Jackson Diehl explains it well:
The basic question is this: By saying that a division of territory between Israel and Palestine should be “based on” the “1967 lines” between Israel and the West Bank, with agreed “swaps” of land, did Obama move beyond the previous U.S. position on the subject?
The short, technical answer to this question is: no. The longer, political response is that by stating the principle, Obama gave a boost to Palestinian President Mahmoud Abbas, who has tried to make Israeli acceptance of it a condition for peace talks, and a slap to Israeli Prime Minister Binyamin Netanyahu, who has resisted it.
That Obama would do this on the eve of Netanyahu’s arrival in Washington for a White House meeting — and apparently without warning the Israeli leader — is a gaffe that has understandably angered Netanyahu and many of his U.S. supporters.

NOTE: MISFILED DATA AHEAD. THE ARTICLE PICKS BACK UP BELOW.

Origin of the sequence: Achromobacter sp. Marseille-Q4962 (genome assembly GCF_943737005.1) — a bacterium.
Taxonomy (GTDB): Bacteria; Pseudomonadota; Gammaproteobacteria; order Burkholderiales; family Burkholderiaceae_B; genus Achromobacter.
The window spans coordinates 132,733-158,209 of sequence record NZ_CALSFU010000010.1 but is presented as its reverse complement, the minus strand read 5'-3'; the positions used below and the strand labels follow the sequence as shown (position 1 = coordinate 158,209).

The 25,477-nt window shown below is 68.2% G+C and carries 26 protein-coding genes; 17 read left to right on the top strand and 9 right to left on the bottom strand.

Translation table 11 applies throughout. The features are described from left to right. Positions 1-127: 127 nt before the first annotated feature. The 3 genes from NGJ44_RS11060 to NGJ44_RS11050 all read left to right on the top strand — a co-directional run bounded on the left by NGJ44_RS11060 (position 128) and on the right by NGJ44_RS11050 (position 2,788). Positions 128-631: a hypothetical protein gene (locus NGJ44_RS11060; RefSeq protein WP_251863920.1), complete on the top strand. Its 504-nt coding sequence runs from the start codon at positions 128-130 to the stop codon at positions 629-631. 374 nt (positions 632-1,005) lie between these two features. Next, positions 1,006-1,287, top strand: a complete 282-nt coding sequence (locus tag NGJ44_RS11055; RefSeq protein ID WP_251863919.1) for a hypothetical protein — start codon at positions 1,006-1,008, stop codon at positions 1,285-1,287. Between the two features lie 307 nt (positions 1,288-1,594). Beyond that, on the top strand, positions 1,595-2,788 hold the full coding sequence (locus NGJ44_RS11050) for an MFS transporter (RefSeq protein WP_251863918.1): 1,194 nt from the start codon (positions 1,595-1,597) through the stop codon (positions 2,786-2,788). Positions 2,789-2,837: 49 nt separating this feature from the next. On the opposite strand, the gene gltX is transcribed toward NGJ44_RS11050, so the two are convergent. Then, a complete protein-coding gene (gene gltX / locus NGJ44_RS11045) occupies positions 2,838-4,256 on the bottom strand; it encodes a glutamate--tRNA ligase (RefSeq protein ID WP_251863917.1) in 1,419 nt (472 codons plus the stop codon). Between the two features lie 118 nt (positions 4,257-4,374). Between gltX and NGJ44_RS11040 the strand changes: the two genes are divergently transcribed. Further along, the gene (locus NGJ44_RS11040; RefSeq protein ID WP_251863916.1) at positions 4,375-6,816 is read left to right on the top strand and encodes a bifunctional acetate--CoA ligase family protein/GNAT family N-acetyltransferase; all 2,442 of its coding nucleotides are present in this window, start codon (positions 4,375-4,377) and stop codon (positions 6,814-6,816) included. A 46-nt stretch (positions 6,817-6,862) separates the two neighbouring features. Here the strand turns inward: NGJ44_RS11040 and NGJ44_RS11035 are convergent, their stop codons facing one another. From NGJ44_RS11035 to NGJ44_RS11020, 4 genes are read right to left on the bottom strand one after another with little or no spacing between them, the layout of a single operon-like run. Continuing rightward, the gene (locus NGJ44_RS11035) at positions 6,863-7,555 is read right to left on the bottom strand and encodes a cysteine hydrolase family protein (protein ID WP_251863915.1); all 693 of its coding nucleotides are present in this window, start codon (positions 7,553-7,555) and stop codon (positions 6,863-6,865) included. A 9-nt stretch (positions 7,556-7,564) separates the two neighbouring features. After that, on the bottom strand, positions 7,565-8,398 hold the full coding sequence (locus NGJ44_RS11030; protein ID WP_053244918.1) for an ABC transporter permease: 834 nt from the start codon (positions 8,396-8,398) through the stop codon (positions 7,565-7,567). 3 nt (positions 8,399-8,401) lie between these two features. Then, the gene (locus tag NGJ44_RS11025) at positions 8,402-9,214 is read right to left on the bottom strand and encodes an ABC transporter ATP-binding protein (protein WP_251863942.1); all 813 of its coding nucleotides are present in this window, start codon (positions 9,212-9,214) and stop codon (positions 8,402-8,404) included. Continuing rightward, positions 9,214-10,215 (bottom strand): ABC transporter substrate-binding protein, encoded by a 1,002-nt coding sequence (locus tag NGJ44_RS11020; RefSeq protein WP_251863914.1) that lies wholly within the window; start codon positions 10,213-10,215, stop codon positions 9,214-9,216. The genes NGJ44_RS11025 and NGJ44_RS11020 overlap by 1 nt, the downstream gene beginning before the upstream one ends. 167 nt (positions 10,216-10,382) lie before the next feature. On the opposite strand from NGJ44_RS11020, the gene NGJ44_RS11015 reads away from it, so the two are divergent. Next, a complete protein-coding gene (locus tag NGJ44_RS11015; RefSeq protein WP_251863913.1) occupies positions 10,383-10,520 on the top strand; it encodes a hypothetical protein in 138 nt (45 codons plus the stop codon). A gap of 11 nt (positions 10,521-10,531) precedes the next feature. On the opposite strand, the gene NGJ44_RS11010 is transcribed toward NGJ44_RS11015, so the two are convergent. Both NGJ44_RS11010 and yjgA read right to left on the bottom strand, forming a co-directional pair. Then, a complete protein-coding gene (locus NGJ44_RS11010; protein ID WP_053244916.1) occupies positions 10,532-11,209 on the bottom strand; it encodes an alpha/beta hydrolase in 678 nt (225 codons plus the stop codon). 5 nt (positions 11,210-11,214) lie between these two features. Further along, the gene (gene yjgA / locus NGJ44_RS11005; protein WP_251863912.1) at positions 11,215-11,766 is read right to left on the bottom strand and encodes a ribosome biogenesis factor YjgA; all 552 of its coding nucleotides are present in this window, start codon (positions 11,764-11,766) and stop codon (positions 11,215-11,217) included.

...The idea that Obama has proposed that Israel “return to the 1967 borders,” as various GOP hopefuls are claiming, is simply untrue.
That doesn’t mean that Netanyahu doesn’t have reason to be fuming as he heads for his meeting with Obama today. For months, Washington has been privately pressing the Israeli leader to endorse the 1967-lines-principle as a way of jump-starting moribund talks with Abbas. Netanyahu has resisted, though he inched toward the position in a speech last Monday. Now Obama has publicly sprung the principle on him — even though there is next to no prospect that negotiations can be started anytime soon.
In the end this looks like another instance in which Obama’s insistence on pushing his own approach to the peace process will backfire. The president was urged by several senior advisers not to delve deeply into Israeli-Palestinian affairs in this speech, just as he was warned last year not to continue insisting on a freeze of Israel’s West Bank settlements. Apparently at the last minute, Obama chose to include the 1967-lines idea in his speech. The result has been the draining of attention from the speech’s central discussion of Arab democracy, a cheap talking point for GOP opponents — and yet another pointless quarrel with Bibi Netanyahu.
And here is a video that shows why Israelis say the 1967 lines are indefensible:
(h/t David G)